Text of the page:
Protect your self identity

“That was the day,” Jerry told me. “The day I gave up seeking my father’s approval.”

“Lean too much on the approval of people and it becomes a bed of thorns.”

— Tehyi Hsieh, Chinese educator,

writer, philosopher

“That was the day,” Jerry told me. “The day I gave up seeking my father’s approval.”

Jerry’s family owned a hog operation and keeping the barn clean had become one of Jerry’s chores. After school and every weekend Jerry was in the barn cleaning. It was a job Jerry took seriously — especially on this day.

Jerry desperately wanted to hear the words, “Good job, son.”

On this particular Saturday, Jerry was up early and down to the barn by first light. He cleaned like he had never cleaned before.

He even restacked the straw bales and all but measured the distance between scoop shovel, fork and broom when he stood them up in their designated spot against the wall.

Jerry checked his watch. By his reckoning, his father would be finishing breakfast and could be expected to stroll into the barn in about five minutes. Time for one more quick inspection.

Noticing that one of the pens could benefit from a little more straw, Jerry carefully broke open a bale, carried an armful to the pen and tossed it over the feeder. The wiener pigs scurried through the fresh bedding like happy children prompting Jerry to laugh out loud.

When I began working on my self-esteem, one of the aspects I found especially challenging to overcome was my perpetual seeking of approval. When I began working with clients in a clinical setting, I soon discovered that was one of the biggest issues facing most people.

Seeking approval can be painful and cause tremendous suffering for the one seeking it — especially when approval is not forthcoming.

Like Jerry, if I believe that I need someone’s approval I begin to say the things I think they want me to say and I begin to do the things that I think they want me to do.

I turn into someone I am not. I turn into the person I think the important “someone” wants me to be and in doing so, I lose myself in the process.

There are plenty of strategies for dealing with excessive seeking of approval and they range from positive affirmations to building a personal success portfolio. I think before any strategy is going to work we need to ask ourselves, “Why is approval so vitally important to me?”

I began to seriously reflect on how I act when I believe I need someone’s approval. I compliment them when I don’t mean it.

I exaggerate about my life so they will find me attractive or interesting.

I say what I think they want to hear. I agree with them even when I don’t agree at all.

It became clear that the underlying cause of my seeking approval was low self-esteem. I was motivated by fear and the equally damaging belief that I was in reality unworthy.

When I began to wake up, I began to realize that people either approved of me or they didn’t.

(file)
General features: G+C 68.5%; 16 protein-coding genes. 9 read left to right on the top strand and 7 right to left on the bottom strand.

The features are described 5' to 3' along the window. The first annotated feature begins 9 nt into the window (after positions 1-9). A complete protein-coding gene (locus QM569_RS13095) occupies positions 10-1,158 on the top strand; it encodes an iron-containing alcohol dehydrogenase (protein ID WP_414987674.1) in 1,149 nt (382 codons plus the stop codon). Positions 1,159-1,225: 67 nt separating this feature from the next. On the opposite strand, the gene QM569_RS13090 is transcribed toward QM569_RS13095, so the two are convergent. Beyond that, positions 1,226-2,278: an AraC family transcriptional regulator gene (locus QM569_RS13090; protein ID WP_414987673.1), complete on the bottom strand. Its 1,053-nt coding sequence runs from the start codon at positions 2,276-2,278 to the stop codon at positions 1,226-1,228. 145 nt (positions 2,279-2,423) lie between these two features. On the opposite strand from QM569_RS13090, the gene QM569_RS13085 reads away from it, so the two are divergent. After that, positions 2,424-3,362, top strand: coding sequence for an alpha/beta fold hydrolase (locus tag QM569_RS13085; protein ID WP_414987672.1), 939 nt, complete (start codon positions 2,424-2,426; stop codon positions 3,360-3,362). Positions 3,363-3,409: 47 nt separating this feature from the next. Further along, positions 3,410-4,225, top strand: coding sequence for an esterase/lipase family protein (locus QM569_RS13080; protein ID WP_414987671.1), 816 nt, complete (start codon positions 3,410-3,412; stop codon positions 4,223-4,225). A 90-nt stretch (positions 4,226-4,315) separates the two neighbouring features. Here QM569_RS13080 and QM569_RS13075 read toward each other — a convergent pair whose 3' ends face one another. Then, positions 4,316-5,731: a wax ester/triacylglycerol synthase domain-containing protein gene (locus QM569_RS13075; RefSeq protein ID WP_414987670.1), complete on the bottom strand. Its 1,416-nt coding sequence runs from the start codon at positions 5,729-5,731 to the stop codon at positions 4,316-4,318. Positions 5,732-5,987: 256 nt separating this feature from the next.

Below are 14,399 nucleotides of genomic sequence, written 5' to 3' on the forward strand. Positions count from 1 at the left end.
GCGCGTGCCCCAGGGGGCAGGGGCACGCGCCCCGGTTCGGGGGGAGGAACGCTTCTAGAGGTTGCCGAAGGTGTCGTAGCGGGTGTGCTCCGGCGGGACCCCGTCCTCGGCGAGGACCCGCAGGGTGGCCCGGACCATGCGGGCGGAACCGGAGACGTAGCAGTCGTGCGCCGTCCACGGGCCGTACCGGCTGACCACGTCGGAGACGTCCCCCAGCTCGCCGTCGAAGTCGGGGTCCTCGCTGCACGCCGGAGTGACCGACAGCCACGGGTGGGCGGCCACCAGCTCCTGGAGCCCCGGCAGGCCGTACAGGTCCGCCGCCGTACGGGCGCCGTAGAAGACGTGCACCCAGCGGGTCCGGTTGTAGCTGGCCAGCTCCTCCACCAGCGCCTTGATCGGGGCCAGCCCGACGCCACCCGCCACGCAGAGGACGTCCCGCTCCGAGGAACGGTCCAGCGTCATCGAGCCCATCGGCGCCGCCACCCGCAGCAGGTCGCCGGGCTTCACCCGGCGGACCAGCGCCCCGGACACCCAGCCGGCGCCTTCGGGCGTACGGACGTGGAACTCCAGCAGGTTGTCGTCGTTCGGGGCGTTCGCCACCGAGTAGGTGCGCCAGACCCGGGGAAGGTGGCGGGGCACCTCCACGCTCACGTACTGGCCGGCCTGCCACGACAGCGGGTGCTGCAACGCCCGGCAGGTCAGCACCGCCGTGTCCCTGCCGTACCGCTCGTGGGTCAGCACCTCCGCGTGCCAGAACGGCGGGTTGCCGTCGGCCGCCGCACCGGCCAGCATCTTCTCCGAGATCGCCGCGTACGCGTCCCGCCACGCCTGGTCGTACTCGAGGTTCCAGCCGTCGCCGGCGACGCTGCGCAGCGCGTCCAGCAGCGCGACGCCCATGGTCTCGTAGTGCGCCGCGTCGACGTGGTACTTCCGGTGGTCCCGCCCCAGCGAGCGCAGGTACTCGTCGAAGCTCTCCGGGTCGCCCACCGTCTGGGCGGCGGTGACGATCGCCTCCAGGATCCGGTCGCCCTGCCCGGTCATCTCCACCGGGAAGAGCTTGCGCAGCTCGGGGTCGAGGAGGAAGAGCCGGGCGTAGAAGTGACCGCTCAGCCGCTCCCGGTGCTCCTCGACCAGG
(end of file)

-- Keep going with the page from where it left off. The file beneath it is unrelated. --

When I stopped seeking the approval of others I began to notice that I started gaining my own approval. I began to like myself and other people began to like that authentic self that I was becoming. For the first time, I began to see who people really were and not who I needed them to be and that included members of my own family.

This realization gave me a life free from manipulation, games, facades and unrealistic expectations.

Upon arriving at the barn, Jerry’s father took a cursory look around. When he got to the pen where Jerry had added the extra bedding he stopped and peered into the metal feeder bunk. He shook his head, cursed, reached inside and then withdrew a small handful of straw.

“How many times have I told you to be more careful when bedding the hogs?”

Jerry stood there for a moment dumbfounded before walking over to the perfectly ordered stack of straw bales and dropping onto one. His father stomped outside.

Jerry sat on the bale trying not to cry. When his father was out of sight, Jerry walked over to where the perfectly placed scoop shovel stood, grabbed it and with a loud curse, threw it down the alleyway.

When other people approve of us, our egos soar but it doesn’t last. Ultimately, it is we who must learn to approve of ourselves.

We can never truly know the mind of another, and even apparent approval may be untrue or, at best, transitory.

Jerry thought he could win his father’s favour by doing good deeds.

Much to his dismay, he learned it was simply untrue.

Yes, boys often seek the approval of their fathers and many go without receiving it. It is important to note that sometimes approval is not spoken but demonstrated by actions.

You may be longing for something that was always there. Even if approval was never there, to live a life based upon a deep and unfulfilled need for approval or anything else for that matter is incredibly damaging to our self-esteem.

Today, when people approve of me, I believe them because I did absolutely nothing for it. The bigger question is, “Do I approve of me?”

“I have found my own approval,” wrote Byron Katie Mitchell, creator of The Work. “And that is really what I have been looking for and I didn’t even realize it.”

Ask yourself the question, “Can I live my life without the approval of (name)?” I think you know the answer. Of course you can, and once free of the need for approval you just might become who you were meant to be: free, learning, growing and approving of yourself.

Murray Fuhrer is a self-esteem expert and facilitator. His new book is entitled Extreme Esteem: The Four Factors. For more information on self-esteem, check the Extreme Esteem website at www.extremeesteem.ca

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